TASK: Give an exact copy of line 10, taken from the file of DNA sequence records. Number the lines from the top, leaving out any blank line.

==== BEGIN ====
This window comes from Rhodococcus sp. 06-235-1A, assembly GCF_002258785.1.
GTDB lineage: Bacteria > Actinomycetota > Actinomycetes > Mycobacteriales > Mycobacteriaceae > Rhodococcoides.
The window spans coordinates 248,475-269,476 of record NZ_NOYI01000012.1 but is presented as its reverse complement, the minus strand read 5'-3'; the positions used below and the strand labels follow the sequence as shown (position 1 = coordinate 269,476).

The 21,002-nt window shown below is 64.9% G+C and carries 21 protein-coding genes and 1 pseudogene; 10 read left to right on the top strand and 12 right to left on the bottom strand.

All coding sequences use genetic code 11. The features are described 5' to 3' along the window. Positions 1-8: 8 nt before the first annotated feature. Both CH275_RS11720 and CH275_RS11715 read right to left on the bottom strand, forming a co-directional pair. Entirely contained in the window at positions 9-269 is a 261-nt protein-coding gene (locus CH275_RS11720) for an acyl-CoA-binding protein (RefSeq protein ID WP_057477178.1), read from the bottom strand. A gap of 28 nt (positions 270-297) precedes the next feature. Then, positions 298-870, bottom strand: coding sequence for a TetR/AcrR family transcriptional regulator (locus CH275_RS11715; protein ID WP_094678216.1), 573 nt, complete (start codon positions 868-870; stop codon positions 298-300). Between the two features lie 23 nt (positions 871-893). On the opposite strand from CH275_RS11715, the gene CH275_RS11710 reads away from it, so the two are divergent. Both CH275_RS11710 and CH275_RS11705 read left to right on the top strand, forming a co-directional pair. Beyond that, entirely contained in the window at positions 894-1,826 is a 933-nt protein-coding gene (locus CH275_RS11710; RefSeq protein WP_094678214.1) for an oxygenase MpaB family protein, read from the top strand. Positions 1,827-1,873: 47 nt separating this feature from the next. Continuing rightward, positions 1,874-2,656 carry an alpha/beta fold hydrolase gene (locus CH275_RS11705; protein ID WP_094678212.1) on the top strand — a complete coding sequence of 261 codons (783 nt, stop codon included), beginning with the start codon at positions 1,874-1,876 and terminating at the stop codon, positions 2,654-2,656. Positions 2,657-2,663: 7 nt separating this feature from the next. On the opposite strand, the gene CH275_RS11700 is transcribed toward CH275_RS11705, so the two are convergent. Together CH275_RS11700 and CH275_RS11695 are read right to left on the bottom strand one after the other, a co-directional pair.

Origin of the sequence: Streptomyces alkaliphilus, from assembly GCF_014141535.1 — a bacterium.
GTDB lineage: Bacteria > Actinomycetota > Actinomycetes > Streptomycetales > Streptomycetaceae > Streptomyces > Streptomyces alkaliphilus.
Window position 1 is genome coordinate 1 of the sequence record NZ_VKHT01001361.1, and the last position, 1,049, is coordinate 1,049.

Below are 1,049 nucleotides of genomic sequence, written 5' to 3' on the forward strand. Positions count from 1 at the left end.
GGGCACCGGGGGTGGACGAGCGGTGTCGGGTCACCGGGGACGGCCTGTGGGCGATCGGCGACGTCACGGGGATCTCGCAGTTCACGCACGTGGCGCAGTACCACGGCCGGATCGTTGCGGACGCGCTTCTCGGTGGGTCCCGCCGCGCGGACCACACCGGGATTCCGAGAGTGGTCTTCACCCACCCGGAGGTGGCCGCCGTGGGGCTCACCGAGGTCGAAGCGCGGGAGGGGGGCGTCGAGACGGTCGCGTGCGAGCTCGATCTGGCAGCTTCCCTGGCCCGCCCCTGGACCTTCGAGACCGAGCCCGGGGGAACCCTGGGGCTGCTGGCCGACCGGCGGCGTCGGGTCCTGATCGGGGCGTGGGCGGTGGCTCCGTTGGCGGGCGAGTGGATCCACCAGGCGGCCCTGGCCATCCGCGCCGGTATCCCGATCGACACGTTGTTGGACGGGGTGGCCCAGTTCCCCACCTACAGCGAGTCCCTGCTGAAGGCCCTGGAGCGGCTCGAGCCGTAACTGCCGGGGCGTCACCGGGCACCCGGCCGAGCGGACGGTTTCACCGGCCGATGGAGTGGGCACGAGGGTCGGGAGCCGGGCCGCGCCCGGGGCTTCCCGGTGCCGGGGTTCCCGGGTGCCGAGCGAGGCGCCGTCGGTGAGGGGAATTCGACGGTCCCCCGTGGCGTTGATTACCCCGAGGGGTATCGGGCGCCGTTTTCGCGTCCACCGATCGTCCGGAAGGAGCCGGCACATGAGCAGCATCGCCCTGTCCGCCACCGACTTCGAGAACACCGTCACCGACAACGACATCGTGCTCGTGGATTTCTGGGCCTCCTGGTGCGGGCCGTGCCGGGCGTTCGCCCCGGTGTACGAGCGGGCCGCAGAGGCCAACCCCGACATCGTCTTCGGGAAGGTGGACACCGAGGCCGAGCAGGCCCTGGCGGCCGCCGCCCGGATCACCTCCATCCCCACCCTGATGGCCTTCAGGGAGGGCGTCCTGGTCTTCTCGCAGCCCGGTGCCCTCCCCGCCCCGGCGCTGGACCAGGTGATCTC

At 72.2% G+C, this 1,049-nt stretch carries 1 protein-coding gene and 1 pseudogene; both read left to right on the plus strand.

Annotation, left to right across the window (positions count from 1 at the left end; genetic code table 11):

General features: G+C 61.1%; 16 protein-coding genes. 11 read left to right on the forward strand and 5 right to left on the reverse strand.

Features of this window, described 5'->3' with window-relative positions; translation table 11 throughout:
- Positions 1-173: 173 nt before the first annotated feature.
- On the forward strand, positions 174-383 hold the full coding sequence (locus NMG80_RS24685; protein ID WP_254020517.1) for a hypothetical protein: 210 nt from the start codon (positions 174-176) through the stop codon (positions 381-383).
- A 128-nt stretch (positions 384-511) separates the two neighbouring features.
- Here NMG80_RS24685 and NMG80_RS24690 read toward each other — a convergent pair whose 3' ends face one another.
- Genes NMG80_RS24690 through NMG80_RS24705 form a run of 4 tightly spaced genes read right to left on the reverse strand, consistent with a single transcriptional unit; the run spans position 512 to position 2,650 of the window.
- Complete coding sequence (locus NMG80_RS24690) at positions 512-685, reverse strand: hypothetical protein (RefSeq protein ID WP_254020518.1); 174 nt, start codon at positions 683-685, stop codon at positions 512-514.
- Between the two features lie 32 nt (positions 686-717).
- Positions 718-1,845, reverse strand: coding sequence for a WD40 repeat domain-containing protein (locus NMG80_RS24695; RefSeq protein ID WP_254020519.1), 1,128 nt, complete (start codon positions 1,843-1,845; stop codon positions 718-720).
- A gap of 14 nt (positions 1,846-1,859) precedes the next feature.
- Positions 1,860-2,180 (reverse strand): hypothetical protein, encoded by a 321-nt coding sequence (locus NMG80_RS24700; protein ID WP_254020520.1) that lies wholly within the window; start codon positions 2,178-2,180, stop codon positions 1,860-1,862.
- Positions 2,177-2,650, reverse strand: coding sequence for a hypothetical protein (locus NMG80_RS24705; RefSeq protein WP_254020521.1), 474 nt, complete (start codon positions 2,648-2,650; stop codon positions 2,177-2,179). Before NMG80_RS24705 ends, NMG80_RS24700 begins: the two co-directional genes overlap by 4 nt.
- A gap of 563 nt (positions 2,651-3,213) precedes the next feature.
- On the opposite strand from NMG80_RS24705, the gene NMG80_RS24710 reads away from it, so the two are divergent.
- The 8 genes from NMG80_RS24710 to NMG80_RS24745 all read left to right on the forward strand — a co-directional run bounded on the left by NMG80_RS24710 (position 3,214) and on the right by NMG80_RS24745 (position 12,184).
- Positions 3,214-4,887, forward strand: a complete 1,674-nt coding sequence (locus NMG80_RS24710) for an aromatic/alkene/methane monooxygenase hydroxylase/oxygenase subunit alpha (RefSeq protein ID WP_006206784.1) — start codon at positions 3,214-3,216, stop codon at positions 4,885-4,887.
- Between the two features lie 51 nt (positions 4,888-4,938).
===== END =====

GGGCACCGGGGGTGGACGAGCGGTGTCGGGTCACCGGGGACGGCCTGTGGGCGATCGGCGACGTCACGGGGATCTCGCAGTTCACGCACGTGGCGCAGTACCACGGCCGGATCGTTGCGGACGCGCTTCTCGGTGGGTCCCGCCGCGCGGACCACACCGGGATTCCGAGAGTGGTCTTCACCCACCCGGAGGTGGCCGCCGTGGGGCTCACCGAGGTCGAAGCGCGGGAGGGGGGCGTCGAGACGGTCGCGTGCGAGCTCGATCTGGCAGCTTCCCTGGCCCGCCCCTGGACCTTCGAGACCGAGCCCGGGGGAACCCTGGGGCTGCTGGCCGACCGGCGGCGTCGGGTCCTGATCGGGGCGTGGGCGGTGGCTCCGTTGGCGGGCGAGTGGATCCACCAGGCGGCCCTGGCCATCCGCGCCGGTATCCCGATCGACACGTTGTTGGACGGGGTGGCCCAGTTCCCCACCTACAGCGAGTCCCTGCTGAAGGCCCTGGAGCGGCTCGAGCCGTAACTGCCGGGGCGTCACCGGGCACCCGGCCGAGCGGACGGTTTCACCGGCCGATGGAGTGGGCACGAGGGTCGGGAGCCGGGCCGCGCCCGGGGCTTCCCGGTGCCGGGGTTCCCGGGTGCCGAGCGAGGCGCCGTCGGTGAGGGGAATTCGACGGTCCCCCGTGGCGTTGATTACCCCGAGGGGTATCGGGCGCCGTTTTCGCGTCCACCGATCGTCCGGAAGGAGCCGGCACATGAGCAGCATCGCCCTGTCCGCCACCGACTTCGAGAACACCGTCACCGACAACGACATCGTGCTCGTGGATTTCTGGGCCTCCTGGTGCGGGCCGTGCCGGGCGTTCGCCCCGGTGTACGAGCGGGCCGCAGAGGCCAACCCCGACATCGTCTTCGGGAAGGTGGACACCGAGGCCGAGCAGGCCCTGGCGGCCGCCGCCCGGATCACCTCCATCCCCACCCTGATGGCCTTCAGGGAGGGCGTCCTGGTCTTCTCGCAGCCCGGTGCCCTCCCCGCCCCGGCGCTGGACCAGGTGATCTC